We’re all a bit confused by the new regulations concerning Rosewood, Tom Bedell sheds some light on the matter:
Wherever Mother Nature has given a place and its people a natural resource that is coveted by humankind, incentives for over-exploitation and corruption have unfortunately often followed.
Petroleum, diamonds, silver, gold, and sandalwood are well-known examples. The rich red timber of tropical rosewood species (Dalbergia spp.) has joined this club of coveted materials.
It all begins with demand: Like precious gems and metals, rosewood is a material that customers are willing to pay disproportionate amounts of money for, relative to the local economy in the places that it grows. If those places suffer from weak governance, low observance of the rule of law, economic inequality and poverty, and widespread corruption, the potential for overexploitation, conflict and corruption rapidly becomes a reality.
Unfortunately, those socio-economic and political conditions are common in the places where rosewood grows and is logged, from the forest frontiers of the Amazon basin, Central America, the hinterlands of West and Central Africa, the Mekong River basin, and on the island of Madagascar, sometimes known as “the Eighth Continent” for its unique ecological biodiversity.
All of these conditions have made rosewood so vulnerable to over-exploitation that combined, over the past two decades, with rapid expansion of globalized trade in natural resources and the dizzying economic rise of China’s middle class, a “perfect storm” is threatening the fate of rosewood forests worldwide.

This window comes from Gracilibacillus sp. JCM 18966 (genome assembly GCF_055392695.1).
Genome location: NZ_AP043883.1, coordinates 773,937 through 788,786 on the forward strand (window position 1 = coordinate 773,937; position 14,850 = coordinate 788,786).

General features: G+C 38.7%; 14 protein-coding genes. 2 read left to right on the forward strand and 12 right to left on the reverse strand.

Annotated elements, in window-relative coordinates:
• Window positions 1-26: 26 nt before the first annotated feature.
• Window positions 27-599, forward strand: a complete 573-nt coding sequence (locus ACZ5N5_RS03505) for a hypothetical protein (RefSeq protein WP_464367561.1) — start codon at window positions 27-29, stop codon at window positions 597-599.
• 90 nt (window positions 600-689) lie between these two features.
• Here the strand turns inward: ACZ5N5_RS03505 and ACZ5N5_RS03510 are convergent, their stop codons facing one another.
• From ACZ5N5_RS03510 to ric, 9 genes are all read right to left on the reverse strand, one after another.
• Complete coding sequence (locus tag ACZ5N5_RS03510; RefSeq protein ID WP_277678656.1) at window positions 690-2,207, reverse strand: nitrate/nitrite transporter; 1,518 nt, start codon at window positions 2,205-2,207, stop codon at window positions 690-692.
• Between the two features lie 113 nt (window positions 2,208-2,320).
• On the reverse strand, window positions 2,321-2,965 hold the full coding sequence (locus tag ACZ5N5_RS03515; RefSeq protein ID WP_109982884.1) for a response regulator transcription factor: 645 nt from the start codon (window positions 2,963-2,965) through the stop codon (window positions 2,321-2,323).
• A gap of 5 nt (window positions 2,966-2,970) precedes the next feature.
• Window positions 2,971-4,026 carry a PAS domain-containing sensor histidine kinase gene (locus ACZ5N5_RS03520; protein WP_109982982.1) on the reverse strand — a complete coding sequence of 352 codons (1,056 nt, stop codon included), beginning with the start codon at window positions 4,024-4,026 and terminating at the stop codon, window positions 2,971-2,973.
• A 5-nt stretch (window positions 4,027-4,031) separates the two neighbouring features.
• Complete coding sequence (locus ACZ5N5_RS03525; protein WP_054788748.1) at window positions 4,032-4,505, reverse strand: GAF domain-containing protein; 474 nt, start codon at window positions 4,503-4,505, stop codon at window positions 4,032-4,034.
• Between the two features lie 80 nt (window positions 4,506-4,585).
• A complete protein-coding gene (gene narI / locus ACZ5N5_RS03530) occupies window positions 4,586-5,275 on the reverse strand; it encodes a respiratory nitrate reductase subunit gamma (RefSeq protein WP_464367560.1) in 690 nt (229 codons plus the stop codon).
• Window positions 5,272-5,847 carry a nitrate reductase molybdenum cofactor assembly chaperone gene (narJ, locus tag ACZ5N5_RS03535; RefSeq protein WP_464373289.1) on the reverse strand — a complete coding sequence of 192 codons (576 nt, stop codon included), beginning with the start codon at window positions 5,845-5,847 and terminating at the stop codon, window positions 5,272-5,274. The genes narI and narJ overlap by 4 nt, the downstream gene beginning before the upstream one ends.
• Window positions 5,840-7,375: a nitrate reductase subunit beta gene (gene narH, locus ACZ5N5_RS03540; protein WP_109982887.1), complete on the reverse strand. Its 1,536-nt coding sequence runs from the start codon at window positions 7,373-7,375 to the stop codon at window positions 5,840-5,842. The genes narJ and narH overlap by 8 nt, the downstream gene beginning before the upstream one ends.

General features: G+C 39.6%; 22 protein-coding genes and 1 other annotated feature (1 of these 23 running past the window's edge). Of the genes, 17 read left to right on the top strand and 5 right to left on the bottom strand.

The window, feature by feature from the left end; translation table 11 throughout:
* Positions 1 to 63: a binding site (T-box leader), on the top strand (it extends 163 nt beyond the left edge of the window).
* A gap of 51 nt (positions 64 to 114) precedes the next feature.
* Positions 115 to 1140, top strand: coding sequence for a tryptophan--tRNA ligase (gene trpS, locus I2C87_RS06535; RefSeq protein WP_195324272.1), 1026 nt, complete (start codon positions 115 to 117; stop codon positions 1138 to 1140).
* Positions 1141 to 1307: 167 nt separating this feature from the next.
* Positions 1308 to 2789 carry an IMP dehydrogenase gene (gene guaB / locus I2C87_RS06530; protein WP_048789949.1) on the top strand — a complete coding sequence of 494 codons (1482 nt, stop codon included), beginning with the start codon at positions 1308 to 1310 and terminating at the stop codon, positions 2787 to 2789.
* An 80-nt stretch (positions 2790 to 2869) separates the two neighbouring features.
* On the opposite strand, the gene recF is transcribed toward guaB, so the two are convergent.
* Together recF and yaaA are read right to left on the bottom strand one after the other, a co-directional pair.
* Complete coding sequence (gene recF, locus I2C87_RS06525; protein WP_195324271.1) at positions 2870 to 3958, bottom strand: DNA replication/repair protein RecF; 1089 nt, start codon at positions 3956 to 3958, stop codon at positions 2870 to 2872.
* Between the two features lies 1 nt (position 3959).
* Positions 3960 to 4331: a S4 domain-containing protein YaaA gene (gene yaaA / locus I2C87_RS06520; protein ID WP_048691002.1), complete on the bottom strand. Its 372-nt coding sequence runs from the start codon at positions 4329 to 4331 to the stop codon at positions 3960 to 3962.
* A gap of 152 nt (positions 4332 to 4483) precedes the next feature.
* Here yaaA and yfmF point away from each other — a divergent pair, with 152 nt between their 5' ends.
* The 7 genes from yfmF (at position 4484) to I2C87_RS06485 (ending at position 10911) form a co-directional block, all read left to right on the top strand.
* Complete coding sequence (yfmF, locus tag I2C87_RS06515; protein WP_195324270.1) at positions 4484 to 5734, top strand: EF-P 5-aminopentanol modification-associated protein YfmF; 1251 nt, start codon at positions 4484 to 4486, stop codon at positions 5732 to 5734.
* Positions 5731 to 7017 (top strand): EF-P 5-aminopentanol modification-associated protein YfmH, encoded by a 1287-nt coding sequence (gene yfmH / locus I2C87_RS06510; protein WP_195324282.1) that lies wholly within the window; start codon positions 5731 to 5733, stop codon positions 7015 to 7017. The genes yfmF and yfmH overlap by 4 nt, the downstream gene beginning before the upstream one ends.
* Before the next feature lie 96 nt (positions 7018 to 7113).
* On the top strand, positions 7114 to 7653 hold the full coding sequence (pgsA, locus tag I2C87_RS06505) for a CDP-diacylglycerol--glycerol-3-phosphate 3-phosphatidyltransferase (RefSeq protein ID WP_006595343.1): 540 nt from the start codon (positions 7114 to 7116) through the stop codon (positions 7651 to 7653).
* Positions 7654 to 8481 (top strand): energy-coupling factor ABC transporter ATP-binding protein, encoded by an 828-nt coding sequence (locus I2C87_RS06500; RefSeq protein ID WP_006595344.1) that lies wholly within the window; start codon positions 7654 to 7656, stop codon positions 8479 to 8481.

This was the challenge that faced the 17th meeting of the “Conference of the Parties” to the “Convention on International Trade in Endangered Species”—CITES COP-17 for short—when 183 countries that are members of the CITES treaty, gathered at their triennial meeting last Fall in Johannesburg, South Africa.
Despite a historical reluctance of governments to extend CITES regulatory controls to commercial timber species, COP-17 looked at the snowballing rosewood crisis and took the unprecedented step of unanimously listing the entire genus Dalbergia (which includes all true rosewoods). CITES’s stock in trade since it came in to being in the 1970s, has been animals on the verge of extinction, like African elephants, rhinos, and tigers…now it includes rosewood.
Skyrocketing demand for all rosewood and rosewood-like timber for replicas of imperial Chinese furniture (known as hongmu) is what drove CITES to act: an overwhelming majority of rosewood is logged for the hongmu trade in China. But some species of rosewood are also key tonewoods for the building of fine guitars and other musical instruments, and the acoustic guitar industry is now grappling with the fallout from the CITES rosewood listings.
Rosewood is uniquely beautiful. It’s magnificent coloration and grain character are stunning in exotic furniture; the tonal characteristics of some species make them the most coveted of all acoustic tonewoods. It is the “Blood Music Wood”!
Brazilian rosewood (Dalbergia nigra) was heavily threatened over 60 years ago. The Brazilian government responded, imposing restrictions in the late 1960s on the export of rosewood trees. After CITES came into being, Brazilian rosewood was listed in CITES “Appendix I” (international trade totally prohibited) in 1992. The 2008 amendments to the U.S. Lacey Act, which extended criminal sanctions for the import of illegal wild animal species to timber species, added teeth to enforcement in the United States.
As a result, there is thought to be very little illegal trade in Brazilian rosewood, or of instruments made from this highly-coveted species. The “Guitar Passport” issued by the U.S. Fish & Wildlife Service, pursuant to the CITES listing of timber species used in guitars, facilitates transport and sale of instruments accompanied by appropriate paperwork. (In the case of Brazilian rosewood, these papers must establish ownership of the specimen in question prior to the CITES listing of the species in 1992.)